Anxiety is a common problem among Americans, and drugs like benzodiazepines are commonly used to treat it.
Not only can these drugs cause withdrawal symptoms, but they also lead to a host of health problems that include memory loss, hip fractures, and impaired concentration, which further develop into unnecessary stress and expenses.
Instead, the underlying cause of anxiety can be dealt with using natural stress management methods and one of them worth trying is aromatherapy.
If you’re interested in trying this out, you can start out by using geranium essential oil.
What is geranium essential oil?
Geranium is a perennial shrub with small pink flowers and pointy leaves that are native to South Africa. Out of the many varieties of the plant, Pelargonium graveolens is the source of the essential oil. The oil is widely used in aromatherapy and contains a number of beneficial compounds.
It contains about 67 compounds and the main components of the geranium oil are citronellol and geraniol.
In aromatherapy, geranium oil is used to help treat acne, sore throats, anxiety, depression, and insomnia. It is popular among women due to its rosy smell and its beneficial effect on menstruation and menopause. The essential oil can also aid in uplifting your mood, reducing fatigue and promote emotional wellness.
Geranium oil also functions to assist in pain reduction and inflammation. Its antiseptic properties can help speed up the healing of wounds and treat a variety of skin problems, such as burns, frostbite, fungal infections, athlete’s foot and eczema. Hemorrhoids can also be potentially treated with the use of geranium oil.
Frequent travelers can use geranium oil as a natural insect repellent. Topical application can also help heal insect bites and stop itching. It may also be used as a massage oil to help relieve aching muscles and stress.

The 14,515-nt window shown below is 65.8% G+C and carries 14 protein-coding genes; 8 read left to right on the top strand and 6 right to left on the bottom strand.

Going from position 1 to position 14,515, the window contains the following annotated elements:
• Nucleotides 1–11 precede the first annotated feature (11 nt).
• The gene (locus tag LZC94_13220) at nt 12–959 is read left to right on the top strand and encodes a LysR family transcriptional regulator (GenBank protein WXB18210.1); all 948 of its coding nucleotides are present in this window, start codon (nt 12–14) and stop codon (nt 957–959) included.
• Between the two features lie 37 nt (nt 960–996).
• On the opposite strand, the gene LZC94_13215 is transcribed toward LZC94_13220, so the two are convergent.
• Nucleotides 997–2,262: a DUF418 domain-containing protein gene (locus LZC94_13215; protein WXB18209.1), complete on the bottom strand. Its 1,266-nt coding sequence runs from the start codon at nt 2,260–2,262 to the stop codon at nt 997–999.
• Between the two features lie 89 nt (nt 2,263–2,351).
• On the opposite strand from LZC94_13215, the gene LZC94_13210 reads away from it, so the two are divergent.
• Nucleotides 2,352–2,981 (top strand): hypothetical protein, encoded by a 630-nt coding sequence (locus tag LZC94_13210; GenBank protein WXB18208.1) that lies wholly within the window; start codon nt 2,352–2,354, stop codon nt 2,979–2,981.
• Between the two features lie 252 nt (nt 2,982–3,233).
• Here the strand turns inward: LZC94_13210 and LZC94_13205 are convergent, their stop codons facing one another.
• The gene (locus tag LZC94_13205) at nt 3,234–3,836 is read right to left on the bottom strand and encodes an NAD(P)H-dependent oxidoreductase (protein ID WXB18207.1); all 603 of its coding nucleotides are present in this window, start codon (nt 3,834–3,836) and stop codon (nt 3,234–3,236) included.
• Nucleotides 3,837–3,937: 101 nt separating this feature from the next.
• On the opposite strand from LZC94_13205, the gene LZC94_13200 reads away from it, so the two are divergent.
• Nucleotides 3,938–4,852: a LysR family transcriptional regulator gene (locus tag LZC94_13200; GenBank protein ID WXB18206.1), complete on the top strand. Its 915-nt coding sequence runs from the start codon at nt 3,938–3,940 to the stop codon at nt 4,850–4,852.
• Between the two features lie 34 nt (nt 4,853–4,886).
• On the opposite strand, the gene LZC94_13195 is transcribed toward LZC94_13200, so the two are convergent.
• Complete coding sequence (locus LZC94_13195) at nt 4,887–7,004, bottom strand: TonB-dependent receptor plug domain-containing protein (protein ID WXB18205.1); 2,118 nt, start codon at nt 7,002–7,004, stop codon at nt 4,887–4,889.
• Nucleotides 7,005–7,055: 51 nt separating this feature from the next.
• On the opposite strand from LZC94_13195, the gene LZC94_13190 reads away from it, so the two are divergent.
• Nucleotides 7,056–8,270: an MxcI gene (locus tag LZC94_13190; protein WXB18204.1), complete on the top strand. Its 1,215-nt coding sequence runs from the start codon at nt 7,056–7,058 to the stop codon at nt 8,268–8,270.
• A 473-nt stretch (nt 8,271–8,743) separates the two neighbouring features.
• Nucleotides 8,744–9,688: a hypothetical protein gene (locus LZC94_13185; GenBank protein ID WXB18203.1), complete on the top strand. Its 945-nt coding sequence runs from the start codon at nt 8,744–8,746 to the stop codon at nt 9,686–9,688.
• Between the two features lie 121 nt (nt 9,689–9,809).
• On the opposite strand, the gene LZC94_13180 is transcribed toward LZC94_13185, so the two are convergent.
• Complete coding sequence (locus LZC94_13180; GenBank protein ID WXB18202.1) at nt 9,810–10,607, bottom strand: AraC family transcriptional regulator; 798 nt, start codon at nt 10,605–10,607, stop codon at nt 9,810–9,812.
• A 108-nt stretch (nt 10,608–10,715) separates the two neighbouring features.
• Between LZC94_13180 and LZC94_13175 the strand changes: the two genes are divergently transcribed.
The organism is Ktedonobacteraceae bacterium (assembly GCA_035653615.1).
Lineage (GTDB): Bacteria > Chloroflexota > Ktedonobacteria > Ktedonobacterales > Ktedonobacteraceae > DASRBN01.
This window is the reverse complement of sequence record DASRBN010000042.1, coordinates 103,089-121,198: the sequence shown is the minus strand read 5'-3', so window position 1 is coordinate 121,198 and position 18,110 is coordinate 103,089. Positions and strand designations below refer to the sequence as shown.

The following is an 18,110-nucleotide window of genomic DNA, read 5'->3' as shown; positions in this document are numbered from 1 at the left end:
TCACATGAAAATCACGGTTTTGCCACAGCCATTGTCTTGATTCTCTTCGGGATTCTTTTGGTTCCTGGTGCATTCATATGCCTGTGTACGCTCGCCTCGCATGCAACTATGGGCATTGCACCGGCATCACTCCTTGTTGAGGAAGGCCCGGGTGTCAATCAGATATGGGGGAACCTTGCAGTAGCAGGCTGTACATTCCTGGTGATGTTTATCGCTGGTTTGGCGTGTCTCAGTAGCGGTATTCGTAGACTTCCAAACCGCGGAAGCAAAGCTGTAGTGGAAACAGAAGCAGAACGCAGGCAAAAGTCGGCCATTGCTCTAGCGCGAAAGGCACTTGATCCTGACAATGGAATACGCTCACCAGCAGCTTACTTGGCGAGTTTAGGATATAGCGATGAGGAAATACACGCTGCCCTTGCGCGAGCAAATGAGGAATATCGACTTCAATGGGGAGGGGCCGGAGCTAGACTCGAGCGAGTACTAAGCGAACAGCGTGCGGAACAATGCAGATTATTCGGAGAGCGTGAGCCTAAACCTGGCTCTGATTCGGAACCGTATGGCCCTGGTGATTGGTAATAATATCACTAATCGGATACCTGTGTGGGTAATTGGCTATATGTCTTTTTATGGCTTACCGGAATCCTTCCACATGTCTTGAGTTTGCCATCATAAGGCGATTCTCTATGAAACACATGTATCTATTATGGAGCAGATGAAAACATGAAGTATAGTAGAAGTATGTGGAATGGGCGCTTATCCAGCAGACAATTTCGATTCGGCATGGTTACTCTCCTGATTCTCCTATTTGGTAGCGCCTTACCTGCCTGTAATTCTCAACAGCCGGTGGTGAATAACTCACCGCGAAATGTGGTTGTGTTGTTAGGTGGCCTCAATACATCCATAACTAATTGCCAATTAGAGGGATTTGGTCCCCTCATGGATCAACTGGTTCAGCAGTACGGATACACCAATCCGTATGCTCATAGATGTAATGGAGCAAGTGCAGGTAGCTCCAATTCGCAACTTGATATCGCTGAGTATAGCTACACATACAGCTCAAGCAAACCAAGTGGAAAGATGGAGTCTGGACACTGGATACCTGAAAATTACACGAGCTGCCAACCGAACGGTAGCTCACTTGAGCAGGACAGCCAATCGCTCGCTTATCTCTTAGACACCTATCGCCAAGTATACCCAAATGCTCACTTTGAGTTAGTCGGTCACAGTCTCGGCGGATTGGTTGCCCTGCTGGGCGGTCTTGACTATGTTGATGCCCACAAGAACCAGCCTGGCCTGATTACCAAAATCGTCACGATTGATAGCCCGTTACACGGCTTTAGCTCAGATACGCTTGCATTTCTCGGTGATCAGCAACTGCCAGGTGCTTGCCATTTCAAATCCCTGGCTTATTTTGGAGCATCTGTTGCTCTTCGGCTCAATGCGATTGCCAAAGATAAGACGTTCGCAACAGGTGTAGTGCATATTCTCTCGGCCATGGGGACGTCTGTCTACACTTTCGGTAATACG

How to make geranium essential oil
While geranium oil is available in stores, it is possible to create a homemade variety.
- Geranium leaves
- Mortar and pestle
- Carrier oil like jojoba oil
- Large jar with lid
- Small jars or bottles with lids
- Remove the leaves from a geranium plant (more leaves mean more oil produced).
- Remove pests, dirt and other debris from the leaves by washing them in cold water.
- Dry the leaves by gently patting them with a cloth or paper towel.
- Using the mortar and pestle, ground the leaves until they are completely mashed and pulpy. Leave the crushed leaves for a few hours.
- Afterward, transfer the ground leaves to the large jar. Pour some of the carrier oil — just enough to cover the leaves. Then, seal the jar and place it in a cool, dry spot. Set aside for two weeks.
- Once the two weeks are up, check the scent of the oil. You may add more ground leaves to make the scent stronger and set aside for another week. If the fragrance is too strong, just add some oil to dilute the finished product.
- To store, pour the geranium oil into the small sterilized jars or bottles through a strainer lined with a cheesecloth. This will separate the crushed leaves from the oil. Once the oil has been transferred, seal the bottles/jars and store them in a cool, dry place.
How does geranium oil work?
There are several ways of using geranium oil. Inhaling it is one of the most common practices. Place a few drops onto a cloth or use an aromatherapy diffuser. This sends messages to your limbic system, which is in charge of controlling emotions and affecting the nervous system. Inhaling geranium oil may also influence your heart rate, stress levels, breathing, blood pressure and immune system.
Note: Geranium oil should not be applied directly to your skin as a massage oil. It should first be diluted with a carrier oil like jojoba oil or olive oil. Also, it should not be used on babies and young children due to the delicate nature of their skin